My mates in Victoria could never understand why I liked the NRL’s McIntyre Final Eight System. If I am to be objective, maybe it was because I was influenced by the fact that I have been lucky when it trying to find the grand final winner in advance.
The new Rugby League Commission have flexed their bulging muscles by scraping Ken McIntyre’s system and adopting the AFL model.
McIntyre’s strategy was to assist the top two teams after the regular season to meet in the Grand Final, and to ensure that no matches are repeated twice in the first three weeks.
When compared the AFL model, the McIntyre system allows for many more combinations of the eight teams in the grand final – with only two combinations (1v7 and 2v8) being completely impossible.
The Commission where no doubt concerned that under the McIntyre system, the possibility exists that the teams that finish third and fourth on the ladder could be eliminated in the first week of the finals. It should be pointed out that this has never happened in the history of the McIntyre system.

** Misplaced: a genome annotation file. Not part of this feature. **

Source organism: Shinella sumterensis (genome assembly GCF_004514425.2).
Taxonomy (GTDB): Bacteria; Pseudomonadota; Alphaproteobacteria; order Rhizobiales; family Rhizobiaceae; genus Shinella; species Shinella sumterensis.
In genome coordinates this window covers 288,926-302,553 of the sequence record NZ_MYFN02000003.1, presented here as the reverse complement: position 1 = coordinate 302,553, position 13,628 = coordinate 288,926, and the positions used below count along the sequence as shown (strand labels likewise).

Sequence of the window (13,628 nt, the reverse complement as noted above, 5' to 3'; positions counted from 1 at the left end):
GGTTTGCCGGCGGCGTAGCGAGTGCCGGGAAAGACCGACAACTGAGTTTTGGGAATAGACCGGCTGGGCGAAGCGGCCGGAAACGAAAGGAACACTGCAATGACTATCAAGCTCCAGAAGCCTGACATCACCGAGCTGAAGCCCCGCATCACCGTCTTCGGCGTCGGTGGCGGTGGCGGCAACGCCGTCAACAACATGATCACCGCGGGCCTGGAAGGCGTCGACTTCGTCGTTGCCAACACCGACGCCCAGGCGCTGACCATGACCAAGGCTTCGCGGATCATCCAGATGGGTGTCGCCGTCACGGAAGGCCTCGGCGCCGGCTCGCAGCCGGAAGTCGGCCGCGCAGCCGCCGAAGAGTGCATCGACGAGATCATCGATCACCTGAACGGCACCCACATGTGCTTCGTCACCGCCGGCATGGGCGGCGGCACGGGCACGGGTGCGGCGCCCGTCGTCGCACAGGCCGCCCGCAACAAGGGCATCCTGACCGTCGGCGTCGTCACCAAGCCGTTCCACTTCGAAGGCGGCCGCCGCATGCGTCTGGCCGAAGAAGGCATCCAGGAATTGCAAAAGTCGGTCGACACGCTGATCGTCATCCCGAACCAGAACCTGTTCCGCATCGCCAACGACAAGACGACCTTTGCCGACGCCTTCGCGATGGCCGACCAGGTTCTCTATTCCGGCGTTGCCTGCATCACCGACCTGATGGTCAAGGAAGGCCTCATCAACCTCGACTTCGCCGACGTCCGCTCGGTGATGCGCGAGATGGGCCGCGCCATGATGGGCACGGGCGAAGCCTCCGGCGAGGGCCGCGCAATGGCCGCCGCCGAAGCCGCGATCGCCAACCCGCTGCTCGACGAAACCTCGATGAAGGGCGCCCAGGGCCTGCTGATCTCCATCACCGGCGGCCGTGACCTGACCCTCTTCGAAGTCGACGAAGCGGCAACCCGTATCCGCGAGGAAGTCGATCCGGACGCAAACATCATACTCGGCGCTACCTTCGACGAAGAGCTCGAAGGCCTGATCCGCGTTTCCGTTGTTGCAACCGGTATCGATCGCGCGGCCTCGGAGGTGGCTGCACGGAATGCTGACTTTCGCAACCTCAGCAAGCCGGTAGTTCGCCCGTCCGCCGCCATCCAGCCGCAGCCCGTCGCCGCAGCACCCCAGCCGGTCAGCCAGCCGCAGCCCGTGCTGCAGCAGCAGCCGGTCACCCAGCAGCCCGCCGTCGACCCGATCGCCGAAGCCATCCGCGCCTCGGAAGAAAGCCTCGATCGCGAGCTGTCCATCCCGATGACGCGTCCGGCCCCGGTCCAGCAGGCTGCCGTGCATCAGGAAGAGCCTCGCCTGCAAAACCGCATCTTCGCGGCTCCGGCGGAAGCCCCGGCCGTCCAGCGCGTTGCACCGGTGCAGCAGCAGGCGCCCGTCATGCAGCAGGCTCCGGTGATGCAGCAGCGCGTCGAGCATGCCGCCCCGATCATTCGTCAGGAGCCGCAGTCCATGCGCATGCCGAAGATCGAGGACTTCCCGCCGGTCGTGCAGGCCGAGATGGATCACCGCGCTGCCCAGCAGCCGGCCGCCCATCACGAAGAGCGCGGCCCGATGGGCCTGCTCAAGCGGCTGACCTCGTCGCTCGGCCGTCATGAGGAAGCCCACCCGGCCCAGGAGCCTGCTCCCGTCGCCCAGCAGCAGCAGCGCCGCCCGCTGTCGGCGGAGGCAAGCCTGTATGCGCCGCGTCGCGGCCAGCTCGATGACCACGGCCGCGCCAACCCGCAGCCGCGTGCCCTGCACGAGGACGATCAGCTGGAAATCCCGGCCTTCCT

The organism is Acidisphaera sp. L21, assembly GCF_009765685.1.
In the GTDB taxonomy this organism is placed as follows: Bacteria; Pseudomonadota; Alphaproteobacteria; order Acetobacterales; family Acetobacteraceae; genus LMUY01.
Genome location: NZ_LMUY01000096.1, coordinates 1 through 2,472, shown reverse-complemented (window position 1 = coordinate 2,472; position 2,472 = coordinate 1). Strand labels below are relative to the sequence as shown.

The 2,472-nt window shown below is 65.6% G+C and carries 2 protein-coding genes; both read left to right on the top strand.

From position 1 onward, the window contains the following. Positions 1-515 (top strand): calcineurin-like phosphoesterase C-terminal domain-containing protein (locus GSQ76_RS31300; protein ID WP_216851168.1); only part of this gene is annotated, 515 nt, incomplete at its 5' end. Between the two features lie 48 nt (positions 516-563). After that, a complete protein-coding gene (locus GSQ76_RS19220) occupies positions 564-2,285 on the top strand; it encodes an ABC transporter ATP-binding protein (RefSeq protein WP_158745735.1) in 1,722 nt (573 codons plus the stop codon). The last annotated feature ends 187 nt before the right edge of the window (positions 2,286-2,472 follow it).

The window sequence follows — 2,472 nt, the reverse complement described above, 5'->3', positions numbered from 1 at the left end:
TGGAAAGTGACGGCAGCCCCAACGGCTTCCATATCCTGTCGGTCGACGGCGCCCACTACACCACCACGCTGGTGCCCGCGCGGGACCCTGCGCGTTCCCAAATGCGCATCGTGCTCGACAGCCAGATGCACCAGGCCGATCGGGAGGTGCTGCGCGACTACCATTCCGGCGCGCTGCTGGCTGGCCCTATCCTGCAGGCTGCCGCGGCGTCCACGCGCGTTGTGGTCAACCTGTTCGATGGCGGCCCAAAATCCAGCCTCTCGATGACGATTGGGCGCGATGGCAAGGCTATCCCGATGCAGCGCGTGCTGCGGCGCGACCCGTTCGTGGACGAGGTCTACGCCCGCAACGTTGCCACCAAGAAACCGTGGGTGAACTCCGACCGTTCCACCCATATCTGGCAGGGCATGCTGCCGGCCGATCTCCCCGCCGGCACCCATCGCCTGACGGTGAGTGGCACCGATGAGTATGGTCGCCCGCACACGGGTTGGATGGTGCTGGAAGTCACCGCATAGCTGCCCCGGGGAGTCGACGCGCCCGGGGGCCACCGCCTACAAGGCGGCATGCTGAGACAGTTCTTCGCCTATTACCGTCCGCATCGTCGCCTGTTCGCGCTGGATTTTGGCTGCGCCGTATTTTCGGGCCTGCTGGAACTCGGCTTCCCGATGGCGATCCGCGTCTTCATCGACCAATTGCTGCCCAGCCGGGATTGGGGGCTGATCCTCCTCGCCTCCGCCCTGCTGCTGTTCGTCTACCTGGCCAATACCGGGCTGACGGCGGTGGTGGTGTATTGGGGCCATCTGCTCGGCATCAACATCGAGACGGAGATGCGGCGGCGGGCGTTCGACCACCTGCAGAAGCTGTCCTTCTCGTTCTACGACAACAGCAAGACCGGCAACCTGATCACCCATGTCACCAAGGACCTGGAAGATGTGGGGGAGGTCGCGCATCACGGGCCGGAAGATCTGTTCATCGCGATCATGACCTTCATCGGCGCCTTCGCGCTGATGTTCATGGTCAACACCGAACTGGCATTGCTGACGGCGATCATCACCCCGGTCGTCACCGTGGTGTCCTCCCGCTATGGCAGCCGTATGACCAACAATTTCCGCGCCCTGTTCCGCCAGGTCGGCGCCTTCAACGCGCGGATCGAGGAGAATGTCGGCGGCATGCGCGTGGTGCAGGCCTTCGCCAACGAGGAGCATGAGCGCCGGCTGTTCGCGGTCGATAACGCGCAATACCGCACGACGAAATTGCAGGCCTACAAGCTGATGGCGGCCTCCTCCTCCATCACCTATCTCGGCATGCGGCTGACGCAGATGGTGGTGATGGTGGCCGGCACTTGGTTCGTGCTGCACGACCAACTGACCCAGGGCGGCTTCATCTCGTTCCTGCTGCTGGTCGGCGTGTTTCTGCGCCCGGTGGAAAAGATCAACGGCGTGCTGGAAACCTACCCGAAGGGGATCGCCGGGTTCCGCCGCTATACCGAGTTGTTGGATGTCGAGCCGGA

There are criticisms of the AFL system, but it is designed to give the top four teams an easier road to the Grand Final than the second four teams. The top four needs to win only two finals to reach the Grand Final, while the second four needs to win three. In addition two of the top four teams receive a bye in the second week of the playoff and then play at home in the third week, while the other two play at home in the second week.
What does this change mean for futures punters?
It is significant, very significant. The McIntyre system heavily favoured the top two teams, but it was much easier for a team to make the grand final from outside the top four. Parramatta proved this in 2009 when they were 14th mid-season before finishing eighth after 26 Rounds.
Under the AFL system, it is mathematically much harder the win the Flag from outside the top four and virtually impossible from seventh or eighth.
I hope my mates were right about the AFL finals system being better, but I’ll get back to you once I’ve seen it for myself.